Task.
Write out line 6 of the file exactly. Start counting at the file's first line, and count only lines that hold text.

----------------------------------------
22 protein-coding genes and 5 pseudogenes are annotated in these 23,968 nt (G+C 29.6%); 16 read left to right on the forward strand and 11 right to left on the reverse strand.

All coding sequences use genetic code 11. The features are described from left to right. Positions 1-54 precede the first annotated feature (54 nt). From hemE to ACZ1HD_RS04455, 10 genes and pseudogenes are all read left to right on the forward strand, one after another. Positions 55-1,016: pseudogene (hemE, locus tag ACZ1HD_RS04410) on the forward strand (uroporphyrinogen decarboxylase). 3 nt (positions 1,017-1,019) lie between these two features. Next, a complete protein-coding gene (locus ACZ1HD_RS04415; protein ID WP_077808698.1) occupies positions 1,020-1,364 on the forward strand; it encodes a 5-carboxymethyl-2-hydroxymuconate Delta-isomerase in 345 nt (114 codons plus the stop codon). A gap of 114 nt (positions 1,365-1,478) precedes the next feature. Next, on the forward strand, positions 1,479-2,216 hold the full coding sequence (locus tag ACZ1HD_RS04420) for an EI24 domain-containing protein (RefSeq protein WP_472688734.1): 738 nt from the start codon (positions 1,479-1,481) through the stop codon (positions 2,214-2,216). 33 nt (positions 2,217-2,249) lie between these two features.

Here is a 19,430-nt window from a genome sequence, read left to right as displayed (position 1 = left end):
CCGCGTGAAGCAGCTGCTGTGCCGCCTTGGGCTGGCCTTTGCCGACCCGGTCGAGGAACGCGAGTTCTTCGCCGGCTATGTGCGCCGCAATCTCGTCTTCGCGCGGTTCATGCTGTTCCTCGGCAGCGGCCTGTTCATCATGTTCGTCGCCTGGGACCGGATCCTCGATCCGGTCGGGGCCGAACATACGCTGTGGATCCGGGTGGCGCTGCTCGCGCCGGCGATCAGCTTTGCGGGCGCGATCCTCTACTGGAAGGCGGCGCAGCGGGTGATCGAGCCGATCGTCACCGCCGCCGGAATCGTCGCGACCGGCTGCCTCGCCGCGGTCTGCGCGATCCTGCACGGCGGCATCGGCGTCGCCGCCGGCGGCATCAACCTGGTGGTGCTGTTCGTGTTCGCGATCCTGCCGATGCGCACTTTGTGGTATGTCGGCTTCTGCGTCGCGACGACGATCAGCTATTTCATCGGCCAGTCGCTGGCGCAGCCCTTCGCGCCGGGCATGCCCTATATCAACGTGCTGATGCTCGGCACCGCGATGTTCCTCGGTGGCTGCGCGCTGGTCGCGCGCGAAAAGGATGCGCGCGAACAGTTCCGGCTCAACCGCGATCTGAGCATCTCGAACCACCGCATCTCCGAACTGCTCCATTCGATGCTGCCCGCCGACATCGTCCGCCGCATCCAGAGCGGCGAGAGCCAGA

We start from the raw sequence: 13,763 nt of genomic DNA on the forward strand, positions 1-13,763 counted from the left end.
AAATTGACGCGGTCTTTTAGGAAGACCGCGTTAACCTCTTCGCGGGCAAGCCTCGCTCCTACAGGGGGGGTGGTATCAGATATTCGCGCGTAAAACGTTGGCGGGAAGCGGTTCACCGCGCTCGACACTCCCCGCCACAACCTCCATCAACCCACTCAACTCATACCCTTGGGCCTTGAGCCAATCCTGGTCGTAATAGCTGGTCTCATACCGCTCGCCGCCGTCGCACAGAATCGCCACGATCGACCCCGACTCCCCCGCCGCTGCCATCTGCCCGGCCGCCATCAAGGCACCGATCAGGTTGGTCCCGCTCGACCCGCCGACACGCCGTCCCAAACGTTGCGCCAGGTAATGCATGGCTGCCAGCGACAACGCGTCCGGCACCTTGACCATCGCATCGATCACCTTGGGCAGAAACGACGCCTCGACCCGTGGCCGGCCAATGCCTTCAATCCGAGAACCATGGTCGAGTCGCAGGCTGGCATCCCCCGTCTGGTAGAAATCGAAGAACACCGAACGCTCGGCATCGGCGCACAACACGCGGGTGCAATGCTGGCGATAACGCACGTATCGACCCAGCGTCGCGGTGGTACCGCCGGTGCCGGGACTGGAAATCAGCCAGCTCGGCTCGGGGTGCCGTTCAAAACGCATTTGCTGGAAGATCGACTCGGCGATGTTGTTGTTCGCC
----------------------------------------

AAATTGACGCGGTCTTTTAGGAAGACCGCGTTAACCTCTTCGCGGGCAAGCCTCGCTCCTACAGGGGGGGTGGTATCAGATATTCGCGCGTAAAACGTTGGCGGGAAGCGGTTCACCGCGCTCGACACTCCCCGCCACAACCTCCATCAACCCACTCAACTCATACCCTTGGGCCTTGAGCCAATCCTGGTCGTAATAGCTGGTCTCATACCGCTCGCCGCCGTCGCACAGAATCGCCACGATCGACCCCGACTCCCCCGCCGCTGCCATCTGCCCGGCCGCCATCAAGGCACCGATCAGGTTGGTCCCGCTCGACCCGCCGACACGCCGTCCCAAACGTTGCGCCAGGTAATGCATGGCTGCCAGCGACAACGCGTCCGGCACCTTGACCATCGCATCGATCACCTTGGGCAGAAACGACGCCTCGACCCGTGGCCGGCCAATGCCTTCAATCCGAGAACCATGGTCGAGTCGCAGGCTGGCATCCCCCGTCTGGTAGAAATCGAAGAACACCGAACGCTCGGCATCGGCGCACAACACGCGGGTGCAATGCTGGCGATAACGCACGTATCGACCCAGCGTCGCGGTGGTACCGCCGGTGCCGGGACTGGAAATCAGCCAGCTCGGCTCGGGGTGCCGTTCAAAACGCATTTGCTGGAAGATCGACTCGGCGATGTTGTTGTTCGCC